New Jersey politicians are proposing a new tax cut that would disproportionately benefit the wealthiest residents in the state.
The proposal, which is being spearheaded by Assembly Speaker Craig Coughlin, would provide eligible homeowners over 65 a property tax credit—capped at $10,000—equal to half of their property tax bill beginning in January 2025.
The proposal has been met with criticism from a number of groups, including the Center on Budget and Policy Priorities, New Jersey Policy Perspective, and progressive activist Lisa McCormick.
These groups argue that the proposal is misguided and would do little to help low-income seniors who are struggling to afford housing.
“Lawmakers should be doing everything they can to help seniors keep up with rising costs, but this proposal would fall short by directing the biggest tax cuts to the wealthiest households while many low-income seniors would get nothing,” said Peter Chen, Senior Policy Analyst at New Jersey Policy Perspective. “With no income cap on eligibility, higher tax credits for more expensive homes, and no assistance for renters, it’s clear who this program would benefit and who it would leave behind.”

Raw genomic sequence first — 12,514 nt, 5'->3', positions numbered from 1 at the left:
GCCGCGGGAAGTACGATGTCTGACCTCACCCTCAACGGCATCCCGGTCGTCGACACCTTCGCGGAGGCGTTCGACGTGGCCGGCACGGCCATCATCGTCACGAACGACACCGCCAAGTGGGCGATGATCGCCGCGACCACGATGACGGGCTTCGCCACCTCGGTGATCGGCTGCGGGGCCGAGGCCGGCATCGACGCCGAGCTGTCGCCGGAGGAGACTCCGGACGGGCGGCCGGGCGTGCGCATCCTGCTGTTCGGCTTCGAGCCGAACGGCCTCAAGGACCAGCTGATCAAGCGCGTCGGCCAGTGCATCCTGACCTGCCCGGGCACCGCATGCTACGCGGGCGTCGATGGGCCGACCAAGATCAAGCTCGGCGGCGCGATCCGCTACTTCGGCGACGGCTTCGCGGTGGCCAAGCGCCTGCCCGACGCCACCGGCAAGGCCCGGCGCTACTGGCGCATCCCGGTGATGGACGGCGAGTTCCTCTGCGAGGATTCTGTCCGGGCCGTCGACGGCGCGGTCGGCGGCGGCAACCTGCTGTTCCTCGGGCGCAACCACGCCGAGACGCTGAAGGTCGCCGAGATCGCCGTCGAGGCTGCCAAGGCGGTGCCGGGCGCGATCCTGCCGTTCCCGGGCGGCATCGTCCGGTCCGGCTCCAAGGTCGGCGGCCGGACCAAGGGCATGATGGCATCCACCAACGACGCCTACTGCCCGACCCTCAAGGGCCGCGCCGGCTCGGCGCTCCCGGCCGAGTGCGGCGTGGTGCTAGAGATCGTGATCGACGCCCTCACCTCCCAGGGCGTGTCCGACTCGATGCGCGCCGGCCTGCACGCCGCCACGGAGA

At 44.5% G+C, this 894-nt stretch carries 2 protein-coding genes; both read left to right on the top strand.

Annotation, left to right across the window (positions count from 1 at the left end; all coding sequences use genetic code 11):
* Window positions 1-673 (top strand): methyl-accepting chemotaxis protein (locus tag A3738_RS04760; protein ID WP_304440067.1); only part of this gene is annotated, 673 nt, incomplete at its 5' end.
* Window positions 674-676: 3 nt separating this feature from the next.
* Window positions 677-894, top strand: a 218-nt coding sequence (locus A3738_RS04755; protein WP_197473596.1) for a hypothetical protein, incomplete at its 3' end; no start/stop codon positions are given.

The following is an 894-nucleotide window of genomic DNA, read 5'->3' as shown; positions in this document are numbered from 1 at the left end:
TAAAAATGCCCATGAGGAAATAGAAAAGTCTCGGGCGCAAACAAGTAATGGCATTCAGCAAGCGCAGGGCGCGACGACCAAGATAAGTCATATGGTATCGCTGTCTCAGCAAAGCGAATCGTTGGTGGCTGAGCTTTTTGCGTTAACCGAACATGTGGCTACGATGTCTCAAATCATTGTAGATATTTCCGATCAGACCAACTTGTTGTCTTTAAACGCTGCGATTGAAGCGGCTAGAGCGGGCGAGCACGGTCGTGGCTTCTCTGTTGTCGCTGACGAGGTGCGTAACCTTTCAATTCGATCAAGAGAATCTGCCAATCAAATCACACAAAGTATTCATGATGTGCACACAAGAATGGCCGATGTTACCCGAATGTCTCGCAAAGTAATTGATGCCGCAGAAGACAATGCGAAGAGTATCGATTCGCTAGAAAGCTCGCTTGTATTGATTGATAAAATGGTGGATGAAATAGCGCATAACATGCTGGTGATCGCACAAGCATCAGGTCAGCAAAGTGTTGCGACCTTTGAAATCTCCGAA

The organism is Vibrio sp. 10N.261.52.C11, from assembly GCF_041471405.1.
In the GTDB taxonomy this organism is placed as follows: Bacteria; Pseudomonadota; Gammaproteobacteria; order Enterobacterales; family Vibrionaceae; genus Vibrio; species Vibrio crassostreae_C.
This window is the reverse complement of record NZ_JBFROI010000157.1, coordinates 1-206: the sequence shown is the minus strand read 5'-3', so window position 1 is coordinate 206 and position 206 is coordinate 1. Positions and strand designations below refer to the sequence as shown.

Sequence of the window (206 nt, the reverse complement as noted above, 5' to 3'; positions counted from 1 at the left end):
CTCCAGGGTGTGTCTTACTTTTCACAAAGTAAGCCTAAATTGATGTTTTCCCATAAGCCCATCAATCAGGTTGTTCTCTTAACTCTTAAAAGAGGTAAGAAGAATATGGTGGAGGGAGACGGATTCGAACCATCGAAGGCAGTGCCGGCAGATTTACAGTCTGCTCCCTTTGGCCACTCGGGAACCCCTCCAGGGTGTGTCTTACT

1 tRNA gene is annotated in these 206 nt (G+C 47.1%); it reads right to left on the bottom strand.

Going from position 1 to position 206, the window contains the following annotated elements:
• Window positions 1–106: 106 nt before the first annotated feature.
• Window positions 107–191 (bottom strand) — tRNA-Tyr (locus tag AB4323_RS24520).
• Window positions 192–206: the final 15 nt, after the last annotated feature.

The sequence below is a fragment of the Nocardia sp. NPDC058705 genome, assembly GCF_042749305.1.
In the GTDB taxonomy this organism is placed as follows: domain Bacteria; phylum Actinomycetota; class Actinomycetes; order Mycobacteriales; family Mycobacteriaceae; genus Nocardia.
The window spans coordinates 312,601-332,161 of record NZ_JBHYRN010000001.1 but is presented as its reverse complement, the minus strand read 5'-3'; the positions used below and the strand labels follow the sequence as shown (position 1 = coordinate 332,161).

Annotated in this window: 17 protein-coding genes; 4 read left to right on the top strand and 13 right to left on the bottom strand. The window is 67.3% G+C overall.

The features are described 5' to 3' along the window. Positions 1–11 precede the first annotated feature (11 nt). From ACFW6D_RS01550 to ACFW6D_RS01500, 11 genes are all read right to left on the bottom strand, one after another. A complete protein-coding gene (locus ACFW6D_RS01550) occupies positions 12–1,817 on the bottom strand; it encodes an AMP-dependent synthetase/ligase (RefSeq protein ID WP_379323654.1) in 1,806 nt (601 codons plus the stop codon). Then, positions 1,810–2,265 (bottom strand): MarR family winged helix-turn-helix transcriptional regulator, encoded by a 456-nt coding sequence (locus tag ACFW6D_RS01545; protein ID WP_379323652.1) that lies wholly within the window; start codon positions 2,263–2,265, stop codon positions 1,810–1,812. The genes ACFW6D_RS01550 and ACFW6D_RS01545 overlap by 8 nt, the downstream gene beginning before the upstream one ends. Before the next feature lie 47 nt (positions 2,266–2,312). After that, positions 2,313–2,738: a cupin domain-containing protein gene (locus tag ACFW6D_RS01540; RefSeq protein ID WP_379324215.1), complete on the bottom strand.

“The StayNJ tax cuts won’t help financially struggling seniors in New Jersey to remain in their homes but it will end up giving huge tax breaks to the wealthiest homeowners in the state – while ignoring low-income seniors who rent their homes,” said Lisa McCormick. “StayNJ would disproportionately benefit the wealthiest seniors who own the highest-valued homes while it excludes renters.”
The proposal is also being criticized for its high cost. The state would have to spend $1.2 billion annually to fund the tax credit, money that could be better spent on other priorities, such as education, healthcare, and public safety.
“The StayNJ proposal is a poorly designed giveaway to the wealthy,” said Michael Leachman, a Senior Vice President for State Fiscal Policy at the Center on Budget and Policy Priorities. “It’s unnecessarily expensive, it’s not based on need, and it leaves out renters entirely.”
It is unclear whether the StayNJ proposal will be passed by the legislature.
However, the fact that it is being proposed at all is a sign of the growing inequality in New Jersey. The state’s property taxes are among the highest in the nation, and the gap between the rich and the poor is wider than ever before.
The StayNJ proposal would only widen this gap and make it harder for low-income seniors to afford to stay in their homes.